Plus… while it’s not usually a market-moving indicator, Wall Street and institutional investors nonetheless pay heed to the numbers. “So when they see sentiment shooting higher, they’re more likely to buy retail stocks.”
Retail stocks followed the broad market higher after Election Day — until last week, when they fell out of bed. It might have been the weak retail sales number we mentioned last Wednesday. Yes, the increase during November was less than expected… but that’s just Wall Street tunnel vision. The year-over-year increase was a solid 3.6% — better than the average November figure the last four years.
Tomorrow, Zach will issue a “Christmas cash” recommendation to his premium subscribers. If you want a few hundred extra bucks for the holidays, we’re hard-pressed to think of an easier way to collect it. Click here to see for yourself.
Maybe this is the week we’ll get Dow 20,000. At the moment, the Big Board has clambered up a quarter percent, past the 19,900 mark.
Indeed, all the major U.S. indexes are in the green. Bonds are seeing a bit of a rally too, the yield on a 10-year note at 2.56%. Even gold is staging a bit of a comeback, now $1,138.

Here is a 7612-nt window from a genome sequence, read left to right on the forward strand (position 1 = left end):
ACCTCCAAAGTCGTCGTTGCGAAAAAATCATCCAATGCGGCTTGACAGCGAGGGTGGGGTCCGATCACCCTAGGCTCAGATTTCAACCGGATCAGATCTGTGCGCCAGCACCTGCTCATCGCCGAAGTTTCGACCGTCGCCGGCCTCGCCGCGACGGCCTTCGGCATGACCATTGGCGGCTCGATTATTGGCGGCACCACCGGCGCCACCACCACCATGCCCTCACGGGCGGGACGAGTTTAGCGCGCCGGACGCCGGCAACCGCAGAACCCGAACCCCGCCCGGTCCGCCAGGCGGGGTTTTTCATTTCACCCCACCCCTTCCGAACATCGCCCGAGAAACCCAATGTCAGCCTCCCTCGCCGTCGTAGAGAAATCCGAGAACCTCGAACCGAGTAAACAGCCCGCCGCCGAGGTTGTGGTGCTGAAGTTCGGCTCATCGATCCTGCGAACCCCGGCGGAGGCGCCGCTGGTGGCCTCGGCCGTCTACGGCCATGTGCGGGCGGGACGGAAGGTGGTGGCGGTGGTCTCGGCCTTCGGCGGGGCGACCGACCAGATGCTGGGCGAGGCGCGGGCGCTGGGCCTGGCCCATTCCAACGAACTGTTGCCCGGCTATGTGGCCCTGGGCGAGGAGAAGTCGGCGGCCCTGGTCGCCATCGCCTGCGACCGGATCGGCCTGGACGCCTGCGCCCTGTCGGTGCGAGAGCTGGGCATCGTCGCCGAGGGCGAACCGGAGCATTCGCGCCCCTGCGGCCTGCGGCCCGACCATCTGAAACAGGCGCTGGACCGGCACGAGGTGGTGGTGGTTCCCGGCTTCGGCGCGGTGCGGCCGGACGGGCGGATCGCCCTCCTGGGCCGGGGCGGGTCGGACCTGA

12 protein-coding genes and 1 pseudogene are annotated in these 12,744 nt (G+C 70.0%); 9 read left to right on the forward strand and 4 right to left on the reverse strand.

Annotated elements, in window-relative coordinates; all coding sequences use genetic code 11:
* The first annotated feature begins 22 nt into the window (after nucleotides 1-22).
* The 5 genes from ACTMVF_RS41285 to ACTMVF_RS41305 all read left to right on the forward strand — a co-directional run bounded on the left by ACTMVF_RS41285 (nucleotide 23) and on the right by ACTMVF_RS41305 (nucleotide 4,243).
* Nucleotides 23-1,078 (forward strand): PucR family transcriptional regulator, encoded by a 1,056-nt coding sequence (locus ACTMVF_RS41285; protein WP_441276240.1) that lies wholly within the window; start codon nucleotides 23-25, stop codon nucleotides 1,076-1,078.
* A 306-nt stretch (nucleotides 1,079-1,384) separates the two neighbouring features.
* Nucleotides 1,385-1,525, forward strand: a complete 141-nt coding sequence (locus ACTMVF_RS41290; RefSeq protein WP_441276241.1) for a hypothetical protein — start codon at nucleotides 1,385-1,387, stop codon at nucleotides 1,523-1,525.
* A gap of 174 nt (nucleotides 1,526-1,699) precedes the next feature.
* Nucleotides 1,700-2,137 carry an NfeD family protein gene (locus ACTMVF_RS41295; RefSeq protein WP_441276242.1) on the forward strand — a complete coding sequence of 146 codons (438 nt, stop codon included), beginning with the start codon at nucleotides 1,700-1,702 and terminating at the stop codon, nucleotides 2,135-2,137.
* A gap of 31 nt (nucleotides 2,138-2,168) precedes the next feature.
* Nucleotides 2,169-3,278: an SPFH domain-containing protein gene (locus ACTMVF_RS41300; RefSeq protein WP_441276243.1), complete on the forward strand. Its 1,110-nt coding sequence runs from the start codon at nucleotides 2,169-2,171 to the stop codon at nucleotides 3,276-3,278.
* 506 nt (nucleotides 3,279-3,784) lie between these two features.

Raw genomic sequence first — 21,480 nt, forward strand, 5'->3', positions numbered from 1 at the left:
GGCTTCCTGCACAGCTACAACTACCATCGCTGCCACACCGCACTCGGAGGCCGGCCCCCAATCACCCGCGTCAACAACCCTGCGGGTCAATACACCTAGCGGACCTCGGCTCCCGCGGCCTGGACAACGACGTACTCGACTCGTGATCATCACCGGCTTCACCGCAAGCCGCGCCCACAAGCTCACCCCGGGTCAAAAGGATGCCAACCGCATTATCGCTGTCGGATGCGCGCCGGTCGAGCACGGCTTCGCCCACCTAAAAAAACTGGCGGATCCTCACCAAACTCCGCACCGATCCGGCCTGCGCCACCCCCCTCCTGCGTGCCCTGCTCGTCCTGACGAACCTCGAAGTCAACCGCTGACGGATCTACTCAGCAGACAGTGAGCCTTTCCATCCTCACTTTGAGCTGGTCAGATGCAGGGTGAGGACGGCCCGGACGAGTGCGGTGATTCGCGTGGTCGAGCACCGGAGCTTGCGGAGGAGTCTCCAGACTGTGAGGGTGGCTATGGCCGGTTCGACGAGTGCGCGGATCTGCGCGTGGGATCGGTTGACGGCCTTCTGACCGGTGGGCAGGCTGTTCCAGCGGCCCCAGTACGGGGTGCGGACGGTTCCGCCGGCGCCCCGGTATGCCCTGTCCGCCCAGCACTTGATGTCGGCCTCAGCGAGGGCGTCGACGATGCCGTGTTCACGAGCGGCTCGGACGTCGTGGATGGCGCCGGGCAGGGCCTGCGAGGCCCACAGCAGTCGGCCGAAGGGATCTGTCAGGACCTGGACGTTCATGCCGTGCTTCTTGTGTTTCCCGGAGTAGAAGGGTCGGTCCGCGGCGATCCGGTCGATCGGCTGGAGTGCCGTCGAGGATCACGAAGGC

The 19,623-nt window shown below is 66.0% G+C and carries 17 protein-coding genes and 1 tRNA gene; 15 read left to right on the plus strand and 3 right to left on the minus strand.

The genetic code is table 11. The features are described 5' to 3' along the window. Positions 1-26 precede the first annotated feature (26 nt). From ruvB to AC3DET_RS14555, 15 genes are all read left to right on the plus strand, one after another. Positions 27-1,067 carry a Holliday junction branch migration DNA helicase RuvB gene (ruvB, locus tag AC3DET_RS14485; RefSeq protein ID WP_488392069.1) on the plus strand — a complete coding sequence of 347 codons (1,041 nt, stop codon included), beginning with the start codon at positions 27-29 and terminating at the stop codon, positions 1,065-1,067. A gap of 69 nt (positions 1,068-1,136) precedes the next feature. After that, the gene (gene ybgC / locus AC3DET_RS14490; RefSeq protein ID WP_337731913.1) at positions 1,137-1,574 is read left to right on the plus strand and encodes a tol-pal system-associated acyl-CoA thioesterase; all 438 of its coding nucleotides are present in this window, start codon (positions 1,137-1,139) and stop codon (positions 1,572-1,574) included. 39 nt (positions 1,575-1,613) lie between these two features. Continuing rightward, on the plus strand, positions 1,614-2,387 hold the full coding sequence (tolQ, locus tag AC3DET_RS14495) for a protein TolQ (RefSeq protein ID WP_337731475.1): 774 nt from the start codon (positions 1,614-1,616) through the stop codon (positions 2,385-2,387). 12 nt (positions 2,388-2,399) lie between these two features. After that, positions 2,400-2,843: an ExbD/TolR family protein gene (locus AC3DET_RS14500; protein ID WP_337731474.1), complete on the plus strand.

No big economic numbers today; the few traders who aren’t knocking off early for the holidays will watch a speech by Federal Reserve Chair Janet Yellen in the hopes she’ll shed more light on the Fed’s intentions next year than she did last week. We’re doubtful she’ll deliver, but we have people keeping an ear to the ground anyway…
Irony of ironies: Trump and a Republican Congress might realize the global elites’ dream of a value-added tax in the United States.
Europeans, among others, have been paying the vampiric VAT for decades — a tax tacked onto every stage of production. In 2012, we surmised the Obama White House included a VAT as part of its plans for a sudden fiscal crisis — i.e., if the federal budget deficit sent interest rates sky-high and the feds needed more revenue to cover their interest expense.
While it’s still early days, we’re on alert for a VAT coming through the back door — by way of Trump’s plans for corporate income tax reform. Trump campaigned in part on a pledge to encourage corporations to repatriate as much as $2.5 trillion they’re holding in offshore tax havens. As an incentive, that money would be taxed not at the standard 35% rate, but at only 10%.